You will not wear out that Quincy!!! Congrats on making an excellent choice for your compressor, that thing should do the job but you will probably need to use a small nozzle, about a 1/8" or even smaller.
Now about sandblasting that cab, you are aware that you can very easily destroy it beyond repair by sandblasting don't you? I don't mean "well shucks I got a lot of work to do fixing that" I mean "take it to the scrap yard" kind of damage! Sandblasting a cab can be done but unless you understand exactly how to do it then it very well could result in irreparable damage due to sheet metal distortion. This is because the sand hitting the metal has a peening effect like millions of tiny hammers hitting it and it will cause the surface of the metal to expand causing massive warpage that simply can not be repaired. This is not, as is sometimes thought, due to heat from the blasting as the surface of the metal does not get hot therefore taking steps to keep the metal cool while blasting is useless and warpage will occur anyway. The effect is also cumulative so each pass will add to the problem and taking quick multiple passes will still cause warpage unless extreme care is taken.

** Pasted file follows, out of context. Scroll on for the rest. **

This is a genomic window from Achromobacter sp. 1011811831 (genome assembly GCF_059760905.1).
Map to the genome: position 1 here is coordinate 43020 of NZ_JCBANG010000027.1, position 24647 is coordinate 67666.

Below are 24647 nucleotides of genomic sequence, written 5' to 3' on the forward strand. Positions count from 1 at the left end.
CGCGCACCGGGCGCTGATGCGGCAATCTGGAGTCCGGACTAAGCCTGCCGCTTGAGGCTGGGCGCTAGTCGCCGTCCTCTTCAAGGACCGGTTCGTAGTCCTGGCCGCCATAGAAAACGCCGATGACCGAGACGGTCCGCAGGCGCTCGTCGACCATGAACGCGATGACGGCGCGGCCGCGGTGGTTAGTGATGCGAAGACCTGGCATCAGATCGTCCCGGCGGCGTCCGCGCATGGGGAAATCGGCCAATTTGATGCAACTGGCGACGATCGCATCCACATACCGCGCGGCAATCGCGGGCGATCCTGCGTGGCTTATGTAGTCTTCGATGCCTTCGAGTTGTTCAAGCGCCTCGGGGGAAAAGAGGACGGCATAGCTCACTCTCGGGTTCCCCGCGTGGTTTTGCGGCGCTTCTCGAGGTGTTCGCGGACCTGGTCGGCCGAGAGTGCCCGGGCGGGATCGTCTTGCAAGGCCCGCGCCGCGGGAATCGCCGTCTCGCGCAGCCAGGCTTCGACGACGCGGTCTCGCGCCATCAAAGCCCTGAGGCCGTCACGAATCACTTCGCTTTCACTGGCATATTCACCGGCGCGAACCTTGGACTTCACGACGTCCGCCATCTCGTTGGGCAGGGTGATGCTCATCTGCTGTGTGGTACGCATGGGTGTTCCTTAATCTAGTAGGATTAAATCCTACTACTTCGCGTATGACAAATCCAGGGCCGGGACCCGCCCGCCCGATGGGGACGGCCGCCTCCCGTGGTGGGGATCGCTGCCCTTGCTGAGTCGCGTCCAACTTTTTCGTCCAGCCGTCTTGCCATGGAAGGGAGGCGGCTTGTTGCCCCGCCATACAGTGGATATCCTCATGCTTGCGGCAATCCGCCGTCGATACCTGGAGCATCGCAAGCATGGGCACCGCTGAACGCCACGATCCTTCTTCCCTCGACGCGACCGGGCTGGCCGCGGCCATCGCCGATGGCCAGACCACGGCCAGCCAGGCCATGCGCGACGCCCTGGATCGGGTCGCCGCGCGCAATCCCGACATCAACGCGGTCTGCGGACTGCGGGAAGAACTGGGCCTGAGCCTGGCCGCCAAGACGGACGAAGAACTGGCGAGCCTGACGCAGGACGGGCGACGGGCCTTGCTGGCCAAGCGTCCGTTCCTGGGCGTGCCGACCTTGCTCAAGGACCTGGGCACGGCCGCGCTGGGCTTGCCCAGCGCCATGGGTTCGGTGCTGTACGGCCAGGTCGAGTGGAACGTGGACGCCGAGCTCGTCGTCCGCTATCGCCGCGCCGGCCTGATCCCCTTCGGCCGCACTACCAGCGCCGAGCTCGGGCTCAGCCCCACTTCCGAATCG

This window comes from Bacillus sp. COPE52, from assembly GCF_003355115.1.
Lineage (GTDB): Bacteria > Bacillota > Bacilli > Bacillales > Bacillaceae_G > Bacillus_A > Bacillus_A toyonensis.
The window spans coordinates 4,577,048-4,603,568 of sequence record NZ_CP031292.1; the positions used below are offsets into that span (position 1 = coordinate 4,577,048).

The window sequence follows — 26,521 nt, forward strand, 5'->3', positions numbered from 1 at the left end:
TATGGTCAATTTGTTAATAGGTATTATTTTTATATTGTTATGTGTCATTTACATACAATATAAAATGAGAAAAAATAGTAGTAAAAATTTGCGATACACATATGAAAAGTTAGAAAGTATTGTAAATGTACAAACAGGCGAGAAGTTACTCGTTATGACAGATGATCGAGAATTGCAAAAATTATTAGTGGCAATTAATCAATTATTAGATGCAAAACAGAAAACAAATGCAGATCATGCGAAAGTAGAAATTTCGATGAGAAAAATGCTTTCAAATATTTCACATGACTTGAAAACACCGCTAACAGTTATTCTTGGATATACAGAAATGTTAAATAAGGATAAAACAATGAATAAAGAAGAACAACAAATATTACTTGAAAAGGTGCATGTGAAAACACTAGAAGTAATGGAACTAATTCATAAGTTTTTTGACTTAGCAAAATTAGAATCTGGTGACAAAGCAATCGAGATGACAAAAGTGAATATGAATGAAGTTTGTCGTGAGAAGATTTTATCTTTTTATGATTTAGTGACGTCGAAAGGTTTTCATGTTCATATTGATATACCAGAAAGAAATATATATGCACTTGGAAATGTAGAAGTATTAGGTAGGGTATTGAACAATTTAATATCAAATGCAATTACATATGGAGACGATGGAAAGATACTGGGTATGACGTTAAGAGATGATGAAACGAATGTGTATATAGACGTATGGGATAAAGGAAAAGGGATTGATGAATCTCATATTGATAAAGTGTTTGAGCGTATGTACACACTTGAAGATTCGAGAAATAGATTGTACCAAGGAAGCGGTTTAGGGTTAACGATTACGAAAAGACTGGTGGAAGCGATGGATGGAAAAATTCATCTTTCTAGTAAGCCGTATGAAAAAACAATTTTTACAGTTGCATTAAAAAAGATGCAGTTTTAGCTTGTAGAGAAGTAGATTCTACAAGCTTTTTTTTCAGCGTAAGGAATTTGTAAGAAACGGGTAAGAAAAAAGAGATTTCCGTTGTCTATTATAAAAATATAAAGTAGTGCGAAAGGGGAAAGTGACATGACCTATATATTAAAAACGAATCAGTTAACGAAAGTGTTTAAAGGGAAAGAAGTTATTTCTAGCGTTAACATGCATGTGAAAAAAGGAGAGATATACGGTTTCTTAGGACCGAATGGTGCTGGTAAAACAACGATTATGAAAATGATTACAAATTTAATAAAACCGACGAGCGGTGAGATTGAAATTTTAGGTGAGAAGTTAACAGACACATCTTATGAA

|01-30-2013 02:50 PM|
i'd recommend that you use your sandblaster for spot treating and small stuff.
take the cab, fenders and doors to a commercial blaster and pay his price.
a 5 hp compressor is not big enough to really blast with,
you will wear out your compressor by the time your done.
i did do my frame, wheels, brackets and small stuff at home and that's what it's good for.
|01-30-2013 02:29 PM|
Hey you sandblaster guys...
I'm about to buy a Quincy 80 gal 5hp Compressor. I want to be able to sandblast an entire cab inside and out.. been looking at the Eastwood pressurized sandblasters. Which one would you recommend that would give me the fastest results and least amount of stopping to refill sand.
Thanks for the wisdom